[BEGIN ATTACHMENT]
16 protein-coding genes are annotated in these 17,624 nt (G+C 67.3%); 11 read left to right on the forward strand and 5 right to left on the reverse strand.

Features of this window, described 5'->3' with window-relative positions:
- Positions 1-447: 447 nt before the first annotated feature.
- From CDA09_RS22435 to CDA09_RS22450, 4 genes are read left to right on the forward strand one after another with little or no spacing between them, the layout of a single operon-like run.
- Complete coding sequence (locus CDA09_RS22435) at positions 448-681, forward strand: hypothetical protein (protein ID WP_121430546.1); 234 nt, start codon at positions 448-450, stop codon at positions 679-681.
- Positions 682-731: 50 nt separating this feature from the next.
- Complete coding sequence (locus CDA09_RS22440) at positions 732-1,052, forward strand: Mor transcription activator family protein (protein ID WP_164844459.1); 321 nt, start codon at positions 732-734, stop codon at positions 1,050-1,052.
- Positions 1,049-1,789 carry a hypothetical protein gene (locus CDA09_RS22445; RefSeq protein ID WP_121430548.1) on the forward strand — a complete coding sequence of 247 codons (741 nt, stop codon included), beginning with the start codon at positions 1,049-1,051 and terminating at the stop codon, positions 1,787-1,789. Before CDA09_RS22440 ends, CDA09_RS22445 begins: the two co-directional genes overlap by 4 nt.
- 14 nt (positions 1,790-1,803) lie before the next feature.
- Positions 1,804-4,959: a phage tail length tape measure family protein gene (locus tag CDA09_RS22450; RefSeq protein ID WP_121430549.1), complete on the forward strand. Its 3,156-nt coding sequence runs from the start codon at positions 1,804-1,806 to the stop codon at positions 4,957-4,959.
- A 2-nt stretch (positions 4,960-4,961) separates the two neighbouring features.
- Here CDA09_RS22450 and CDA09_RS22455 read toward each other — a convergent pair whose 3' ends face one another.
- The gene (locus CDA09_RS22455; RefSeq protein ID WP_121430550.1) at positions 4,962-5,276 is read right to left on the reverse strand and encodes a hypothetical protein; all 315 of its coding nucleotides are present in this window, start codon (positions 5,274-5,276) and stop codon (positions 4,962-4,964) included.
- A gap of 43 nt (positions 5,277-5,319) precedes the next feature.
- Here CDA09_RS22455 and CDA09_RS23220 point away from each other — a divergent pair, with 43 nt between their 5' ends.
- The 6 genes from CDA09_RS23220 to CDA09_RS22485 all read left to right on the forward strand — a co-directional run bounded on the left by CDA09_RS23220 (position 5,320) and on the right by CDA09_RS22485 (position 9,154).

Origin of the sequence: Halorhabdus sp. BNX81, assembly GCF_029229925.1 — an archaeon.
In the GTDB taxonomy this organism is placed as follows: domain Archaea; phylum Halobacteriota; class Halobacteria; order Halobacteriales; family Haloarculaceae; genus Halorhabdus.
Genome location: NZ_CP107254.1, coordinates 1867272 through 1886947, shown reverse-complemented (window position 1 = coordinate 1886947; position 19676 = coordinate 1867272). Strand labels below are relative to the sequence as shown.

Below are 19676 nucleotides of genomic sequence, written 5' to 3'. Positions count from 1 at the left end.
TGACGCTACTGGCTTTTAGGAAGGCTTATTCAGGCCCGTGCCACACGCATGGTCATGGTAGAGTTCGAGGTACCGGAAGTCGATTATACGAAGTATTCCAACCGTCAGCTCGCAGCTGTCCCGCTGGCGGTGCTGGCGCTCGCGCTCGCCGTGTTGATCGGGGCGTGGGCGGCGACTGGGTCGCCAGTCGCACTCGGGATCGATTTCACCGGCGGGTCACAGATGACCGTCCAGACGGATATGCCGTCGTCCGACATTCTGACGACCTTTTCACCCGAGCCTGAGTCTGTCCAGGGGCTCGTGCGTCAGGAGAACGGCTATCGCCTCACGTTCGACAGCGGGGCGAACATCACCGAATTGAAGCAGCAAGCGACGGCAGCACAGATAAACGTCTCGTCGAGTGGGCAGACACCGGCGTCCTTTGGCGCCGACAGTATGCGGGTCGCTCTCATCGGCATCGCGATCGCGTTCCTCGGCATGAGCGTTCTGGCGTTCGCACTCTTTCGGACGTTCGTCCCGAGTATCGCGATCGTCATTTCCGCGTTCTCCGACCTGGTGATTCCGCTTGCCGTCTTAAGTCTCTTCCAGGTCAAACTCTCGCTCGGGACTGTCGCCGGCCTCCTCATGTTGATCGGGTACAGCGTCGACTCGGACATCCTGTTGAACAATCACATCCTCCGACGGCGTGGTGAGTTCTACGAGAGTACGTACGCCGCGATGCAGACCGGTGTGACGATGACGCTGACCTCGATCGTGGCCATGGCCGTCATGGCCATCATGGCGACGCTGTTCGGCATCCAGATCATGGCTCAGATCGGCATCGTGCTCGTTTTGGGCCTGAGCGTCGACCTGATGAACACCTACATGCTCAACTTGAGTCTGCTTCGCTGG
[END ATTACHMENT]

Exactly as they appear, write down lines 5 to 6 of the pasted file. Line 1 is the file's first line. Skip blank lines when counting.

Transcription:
- Complete coding sequence (locus CDA09_RS22435) at positions 448-681, forward strand: hypothetical protein (protein ID WP_121430546.1); 234 nt, start codon at positions 448-450, stop codon at positions 679-681.
- Positions 682-731: 50 nt separating this feature from the next.